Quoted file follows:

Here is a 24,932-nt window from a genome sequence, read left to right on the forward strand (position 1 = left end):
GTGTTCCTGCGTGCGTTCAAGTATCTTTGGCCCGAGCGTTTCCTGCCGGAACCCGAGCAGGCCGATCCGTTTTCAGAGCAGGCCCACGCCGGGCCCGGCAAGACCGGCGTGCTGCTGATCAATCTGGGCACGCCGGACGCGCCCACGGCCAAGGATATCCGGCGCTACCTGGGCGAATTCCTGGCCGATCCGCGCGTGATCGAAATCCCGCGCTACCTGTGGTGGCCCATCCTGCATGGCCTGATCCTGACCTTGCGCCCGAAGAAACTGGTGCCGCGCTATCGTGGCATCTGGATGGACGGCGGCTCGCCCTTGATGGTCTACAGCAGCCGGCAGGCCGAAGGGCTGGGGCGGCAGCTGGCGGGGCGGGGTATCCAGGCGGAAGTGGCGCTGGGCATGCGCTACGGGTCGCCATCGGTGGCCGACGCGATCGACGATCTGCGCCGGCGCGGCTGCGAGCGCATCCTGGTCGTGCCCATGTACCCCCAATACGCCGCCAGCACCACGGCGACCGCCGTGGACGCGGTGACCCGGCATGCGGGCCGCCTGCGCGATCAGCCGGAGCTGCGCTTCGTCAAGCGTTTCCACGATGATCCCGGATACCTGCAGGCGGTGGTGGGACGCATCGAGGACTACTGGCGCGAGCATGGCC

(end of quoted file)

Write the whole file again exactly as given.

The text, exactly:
Here is a 24,932-nt window from a genome sequence, read left to right on the forward strand (position 1 = left end):
GTGTTCCTGCGTGCGTTCAAGTATCTTTGGCCCGAGCGTTTCCTGCCGGAACCCGAGCAGGCCGATCCGTTTTCAGAGCAGGCCCACGCCGGGCCCGGCAAGACCGGCGTGCTGCTGATCAATCTGGGCACGCCGGACGCGCCCACGGCCAAGGATATCCGGCGCTACCTGGGCGAATTCCTGGCCGATCCGCGCGTGATCGAAATCCCGCGCTACCTGTGGTGGCCCATCCTGCATGGCCTGATCCTGACCTTGCGCCCGAAGAAACTGGTGCCGCGCTATCGTGGCATCTGGATGGACGGCGGCTCGCCCTTGATGGTCTACAGCAGCCGGCAGGCCGAAGGGCTGGGGCGGCAGCTGGCGGGGCGGGGTATCCAGGCGGAAGTGGCGCTGGGCATGCGCTACGGGTCGCCATCGGTGGCCGACGCGATCGACGATCTGCGCCGGCGCGGCTGCGAGCGCATCCTGGTCGTGCCCATGTACCCCCAATACGCCGCCAGCACCACGGCGACCGCCGTGGACGCGGTGACCCGGCATGCGGGCCGCCTGCGCGATCAGCCGGAGCTGCGCTTCGTCAAGCGTTTCCACGATGATCCCGGATACCTGCAGGCGGTGGTGGGACGCATCGAGGACTACTGGCGCGAGCATGGCC